• Although bullet points aren't the most visually compelling thing to show on a screen, they do have the advantage of being clear, assuming they are well-written of course. Contrast this with the situation in which every slide is a picture, and so as well as having to listen to the speaker you also have to try and figure out what the picture has to do with what he or she is saying. That isn't always the case, but in my experience the more intent a speaker is on demonstrating how far they have mastered the art of the 'killer presentation', the more apparently divorced from each other are the meanings of the graphics and the words. Having said that, I have been privileged to witness some brilliant graphic-intensive presentations, but I think it's difficult for a presenter to carry off.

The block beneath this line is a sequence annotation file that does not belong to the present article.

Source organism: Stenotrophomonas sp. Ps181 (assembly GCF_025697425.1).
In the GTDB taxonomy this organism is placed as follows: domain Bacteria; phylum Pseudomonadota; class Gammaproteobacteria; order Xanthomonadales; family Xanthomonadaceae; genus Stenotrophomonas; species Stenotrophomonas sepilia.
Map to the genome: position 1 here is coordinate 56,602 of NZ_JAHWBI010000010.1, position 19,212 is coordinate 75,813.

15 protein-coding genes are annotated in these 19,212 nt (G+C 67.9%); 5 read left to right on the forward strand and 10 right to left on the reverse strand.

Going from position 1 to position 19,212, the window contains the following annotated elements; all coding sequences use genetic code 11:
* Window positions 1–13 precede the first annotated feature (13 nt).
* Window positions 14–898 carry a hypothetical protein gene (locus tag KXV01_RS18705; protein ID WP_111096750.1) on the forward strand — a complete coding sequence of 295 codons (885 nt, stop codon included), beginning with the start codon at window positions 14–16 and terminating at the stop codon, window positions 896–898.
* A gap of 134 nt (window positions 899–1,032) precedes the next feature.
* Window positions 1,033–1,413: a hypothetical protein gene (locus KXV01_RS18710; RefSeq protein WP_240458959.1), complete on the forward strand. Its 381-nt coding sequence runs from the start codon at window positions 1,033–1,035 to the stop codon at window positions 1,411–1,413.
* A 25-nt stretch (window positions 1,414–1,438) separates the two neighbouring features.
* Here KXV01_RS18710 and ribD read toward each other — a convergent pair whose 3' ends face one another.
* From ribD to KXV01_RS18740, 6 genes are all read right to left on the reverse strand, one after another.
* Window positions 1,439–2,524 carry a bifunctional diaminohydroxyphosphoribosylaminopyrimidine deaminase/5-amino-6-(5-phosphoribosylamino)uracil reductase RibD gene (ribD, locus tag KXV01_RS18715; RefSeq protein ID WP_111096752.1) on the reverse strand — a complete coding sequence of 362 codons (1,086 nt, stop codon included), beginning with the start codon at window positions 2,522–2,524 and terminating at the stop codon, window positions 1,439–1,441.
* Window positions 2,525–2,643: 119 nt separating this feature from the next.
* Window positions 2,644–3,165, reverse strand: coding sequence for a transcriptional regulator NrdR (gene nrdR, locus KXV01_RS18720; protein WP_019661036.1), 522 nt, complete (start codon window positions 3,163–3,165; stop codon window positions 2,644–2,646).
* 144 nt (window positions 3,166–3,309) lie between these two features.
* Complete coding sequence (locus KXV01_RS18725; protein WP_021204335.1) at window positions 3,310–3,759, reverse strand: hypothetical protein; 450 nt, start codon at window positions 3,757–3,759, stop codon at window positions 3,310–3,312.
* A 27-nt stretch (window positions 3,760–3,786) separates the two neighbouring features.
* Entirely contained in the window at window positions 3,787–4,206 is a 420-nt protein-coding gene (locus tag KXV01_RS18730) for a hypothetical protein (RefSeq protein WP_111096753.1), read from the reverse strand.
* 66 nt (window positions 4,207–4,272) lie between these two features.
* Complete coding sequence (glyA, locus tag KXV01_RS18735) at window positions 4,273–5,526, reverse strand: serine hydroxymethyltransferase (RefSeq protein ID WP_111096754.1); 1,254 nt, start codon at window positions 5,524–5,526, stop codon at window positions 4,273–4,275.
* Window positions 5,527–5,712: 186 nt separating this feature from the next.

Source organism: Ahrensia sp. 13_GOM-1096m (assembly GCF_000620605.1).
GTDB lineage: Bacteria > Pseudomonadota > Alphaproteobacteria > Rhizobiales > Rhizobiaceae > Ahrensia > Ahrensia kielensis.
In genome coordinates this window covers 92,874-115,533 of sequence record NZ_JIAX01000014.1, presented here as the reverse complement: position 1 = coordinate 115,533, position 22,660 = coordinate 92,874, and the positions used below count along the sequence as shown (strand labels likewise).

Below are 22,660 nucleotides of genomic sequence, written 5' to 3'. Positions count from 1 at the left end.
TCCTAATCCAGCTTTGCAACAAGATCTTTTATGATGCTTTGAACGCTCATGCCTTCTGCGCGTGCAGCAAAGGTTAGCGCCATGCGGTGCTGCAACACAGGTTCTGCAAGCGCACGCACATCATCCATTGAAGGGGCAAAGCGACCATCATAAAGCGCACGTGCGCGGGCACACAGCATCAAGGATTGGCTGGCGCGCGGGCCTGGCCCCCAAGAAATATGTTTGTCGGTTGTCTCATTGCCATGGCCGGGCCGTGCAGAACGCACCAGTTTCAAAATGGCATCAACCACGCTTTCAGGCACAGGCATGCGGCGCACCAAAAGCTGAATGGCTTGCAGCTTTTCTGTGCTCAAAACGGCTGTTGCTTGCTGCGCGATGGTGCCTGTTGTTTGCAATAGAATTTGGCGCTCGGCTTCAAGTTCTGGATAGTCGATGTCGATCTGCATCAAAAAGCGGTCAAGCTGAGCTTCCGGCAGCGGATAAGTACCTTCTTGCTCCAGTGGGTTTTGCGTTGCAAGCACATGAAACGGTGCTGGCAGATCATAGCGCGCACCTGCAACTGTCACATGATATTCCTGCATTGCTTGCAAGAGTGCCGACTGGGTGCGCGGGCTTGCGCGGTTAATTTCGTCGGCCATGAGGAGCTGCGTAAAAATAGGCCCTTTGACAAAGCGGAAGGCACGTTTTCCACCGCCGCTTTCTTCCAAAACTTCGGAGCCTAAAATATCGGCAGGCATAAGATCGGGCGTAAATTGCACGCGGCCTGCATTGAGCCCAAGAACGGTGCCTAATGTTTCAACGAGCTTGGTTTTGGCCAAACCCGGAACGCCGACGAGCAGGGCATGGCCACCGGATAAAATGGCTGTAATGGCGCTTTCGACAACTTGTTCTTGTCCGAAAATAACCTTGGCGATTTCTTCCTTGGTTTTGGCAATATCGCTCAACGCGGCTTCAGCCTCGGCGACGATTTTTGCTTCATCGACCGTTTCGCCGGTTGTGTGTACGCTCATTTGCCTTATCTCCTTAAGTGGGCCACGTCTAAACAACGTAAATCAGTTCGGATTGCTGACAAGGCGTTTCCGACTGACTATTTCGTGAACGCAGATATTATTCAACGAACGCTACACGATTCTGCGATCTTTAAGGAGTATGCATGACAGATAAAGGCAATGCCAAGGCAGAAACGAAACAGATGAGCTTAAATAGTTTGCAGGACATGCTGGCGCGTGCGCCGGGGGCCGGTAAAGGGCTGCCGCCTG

• As an audience member, I don't mind bullet points at all, especially if they enable me to relax and listen to what the speaker is saying instead of either trying to work out what the slide is showing or furiously scribble down notes. However…
  • I do get annoyed when the speaker proceeds to read the bullet points. Yes, by all means draw attention to the salient points, but a bit of paraphrasing doesn't come amiss.
  • I like the speaker to have more information or insights than are displayed on the screen. For me, the bullet points should act as both a launch pad and a summary. They should not merely be a substitute for thought.

When all is said and done, I think the most appropriate type of presentation is one which is suited to the audience and the topic. A presentation by an advertising agency to a potential client would probably not wear bullet points very well. In contrast, a presentation to an audience of school leaders on the issues facing them in a particular sphere could well benefit from a liberal sprinkling of bullet points. It seems to me that, like a lot of things in life in general, whether bullet points are good or bad depends on the context, the audience and how they are used.

A slightly different version of this article has been posted on the Technology and Learning website.